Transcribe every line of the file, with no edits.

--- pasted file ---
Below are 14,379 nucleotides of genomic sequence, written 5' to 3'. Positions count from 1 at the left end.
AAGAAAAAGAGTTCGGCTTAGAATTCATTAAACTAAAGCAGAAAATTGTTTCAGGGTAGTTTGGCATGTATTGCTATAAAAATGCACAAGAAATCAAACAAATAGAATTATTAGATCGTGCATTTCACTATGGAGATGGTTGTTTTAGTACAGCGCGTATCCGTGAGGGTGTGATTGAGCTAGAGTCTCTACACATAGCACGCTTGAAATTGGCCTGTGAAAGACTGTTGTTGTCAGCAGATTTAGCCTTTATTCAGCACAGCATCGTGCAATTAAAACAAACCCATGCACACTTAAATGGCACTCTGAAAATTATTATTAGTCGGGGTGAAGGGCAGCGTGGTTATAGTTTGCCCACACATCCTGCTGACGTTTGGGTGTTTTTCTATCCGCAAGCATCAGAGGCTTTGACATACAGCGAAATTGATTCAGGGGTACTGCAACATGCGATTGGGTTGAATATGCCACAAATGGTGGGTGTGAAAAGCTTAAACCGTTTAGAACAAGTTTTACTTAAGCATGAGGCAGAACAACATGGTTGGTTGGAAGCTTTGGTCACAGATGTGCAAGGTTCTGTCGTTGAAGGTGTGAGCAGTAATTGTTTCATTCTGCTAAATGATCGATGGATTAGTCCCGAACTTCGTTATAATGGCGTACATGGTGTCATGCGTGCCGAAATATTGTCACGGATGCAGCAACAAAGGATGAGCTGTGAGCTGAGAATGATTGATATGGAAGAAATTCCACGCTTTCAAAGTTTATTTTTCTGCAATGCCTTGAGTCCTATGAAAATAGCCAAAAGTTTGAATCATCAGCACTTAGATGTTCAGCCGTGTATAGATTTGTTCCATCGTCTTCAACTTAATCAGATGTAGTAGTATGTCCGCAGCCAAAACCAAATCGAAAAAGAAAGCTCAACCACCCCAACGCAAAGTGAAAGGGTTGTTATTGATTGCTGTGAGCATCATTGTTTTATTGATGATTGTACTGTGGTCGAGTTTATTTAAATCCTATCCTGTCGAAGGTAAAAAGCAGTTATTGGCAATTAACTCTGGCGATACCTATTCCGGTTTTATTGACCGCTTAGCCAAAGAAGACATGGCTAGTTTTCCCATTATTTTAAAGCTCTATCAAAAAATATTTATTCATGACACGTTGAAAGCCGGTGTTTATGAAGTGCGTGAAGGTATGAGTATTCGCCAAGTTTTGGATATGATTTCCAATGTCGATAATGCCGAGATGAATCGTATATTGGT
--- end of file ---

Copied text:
Below are 14,379 nucleotides of genomic sequence, written 5' to 3'. Positions count from 1 at the left end.
AAGAAAAAGAGTTCGGCTTAGAATTCATTAAACTAAAGCAGAAAATTGTTTCAGGGTAGTTTGGCATGTATTGCTATAAAAATGCACAAGAAATCAAACAAATAGAATTATTAGATCGTGCATTTCACTATGGAGATGGTTGTTTTAGTACAGCGCGTATCCGTGAGGGTGTGATTGAGCTAGAGTCTCTACACATAGCACGCTTGAAATTGGCCTGTGAAAGACTGTTGTTGTCAGCAGATTTAGCCTTTATTCAGCACAGCATCGTGCAATTAAAACAAACCCATGCACACTTAAATGGCACTCTGAAAATTATTATTAGTCGGGGTGAAGGGCAGCGTGGTTATAGTTTGCCCACACATCCTGCTGACGTTTGGGTGTTTTTCTATCCGCAAGCATCAGAGGCTTTGACATACAGCGAAATTGATTCAGGGGTACTGCAACATGCGATTGGGTTGAATATGCCACAAATGGTGGGTGTGAAAAGCTTAAACCGTTTAGAACAAGTTTTACTTAAGCATGAGGCAGAACAACATGGTTGGTTGGAAGCTTTGGTCACAGATGTGCAAGGTTCTGTCGTTGAAGGTGTGAGCAGTAATTGTTTCATTCTGCTAAATGATCGATGGATTAGTCCCGAACTTCGTTATAATGGCGTACATGGTGTCATGCGTGCCGAAATATTGTCACGGATGCAGCAACAAAGGATGAGCTGTGAGCTGAGAATGATTGATATGGAAGAAATTCCACGCTTTCAAAGTTTATTTTTCTGCAATGCCTTGAGTCCTATGAAAATAGCCAAAAGTTTGAATCATCAGCACTTAGATGTTCAGCCGTGTATAGATTTGTTCCATCGTCTTCAACTTAATCAGATGTAGTAGTATGTCCGCAGCCAAAACCAAATCGAAAAAGAAAGCTCAACCACCCCAACGCAAAGTGAAAGGGTTGTTATTGATTGCTGTGAGCATCATTGTTTTATTGATGATTGTACTGTGGTCGAGTTTATTTAAATCCTATCCTGTCGAAGGTAAAAAGCAGTTATTGGCAATTAACTCTGGCGATACCTATTCCGGTTTTATTGACCGCTTAGCCAAAGAAGACATGGCTAGTTTTCCCATTATTTTAAAGCTCTATCAAAAAATATTTATTCATGACACGTTGAAAGCCGGTGTTTATGAAGTGCGTGAAGGTATGAGTATTCGCCAAGTTTTGGATATGATTTCCAATGTCGATAATGCCGAGATGAATCGTATATTGGT